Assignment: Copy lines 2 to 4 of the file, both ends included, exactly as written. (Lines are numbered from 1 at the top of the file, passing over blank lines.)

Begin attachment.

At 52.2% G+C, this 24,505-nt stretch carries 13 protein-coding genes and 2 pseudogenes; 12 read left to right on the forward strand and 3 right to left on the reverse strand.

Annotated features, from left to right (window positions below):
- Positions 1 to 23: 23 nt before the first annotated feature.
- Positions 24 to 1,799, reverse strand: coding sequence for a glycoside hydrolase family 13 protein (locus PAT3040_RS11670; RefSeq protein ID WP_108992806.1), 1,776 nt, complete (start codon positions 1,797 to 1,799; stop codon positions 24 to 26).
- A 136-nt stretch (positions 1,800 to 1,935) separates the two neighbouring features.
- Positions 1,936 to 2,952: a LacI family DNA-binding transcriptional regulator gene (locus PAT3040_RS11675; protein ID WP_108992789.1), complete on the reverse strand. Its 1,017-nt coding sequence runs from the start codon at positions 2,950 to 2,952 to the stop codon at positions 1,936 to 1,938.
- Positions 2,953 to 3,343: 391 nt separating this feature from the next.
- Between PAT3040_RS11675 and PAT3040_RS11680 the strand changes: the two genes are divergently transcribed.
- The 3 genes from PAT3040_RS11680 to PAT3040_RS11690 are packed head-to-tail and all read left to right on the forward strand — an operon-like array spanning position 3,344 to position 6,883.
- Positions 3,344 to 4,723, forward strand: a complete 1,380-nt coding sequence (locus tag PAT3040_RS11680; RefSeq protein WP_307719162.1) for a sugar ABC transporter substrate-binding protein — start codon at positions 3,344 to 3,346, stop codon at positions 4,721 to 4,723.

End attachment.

Annotated features, from left to right (window positions below):
- Positions 1 to 23: 23 nt before the first annotated feature.
- Positions 24 to 1,799, reverse strand: coding sequence for a glycoside hydrolase family 13 protein (locus PAT3040_RS11670; RefSeq protein ID WP_108992806.1), 1,776 nt, complete (start codon positions 1,797 to 1,799; stop codon positions 24 to 26).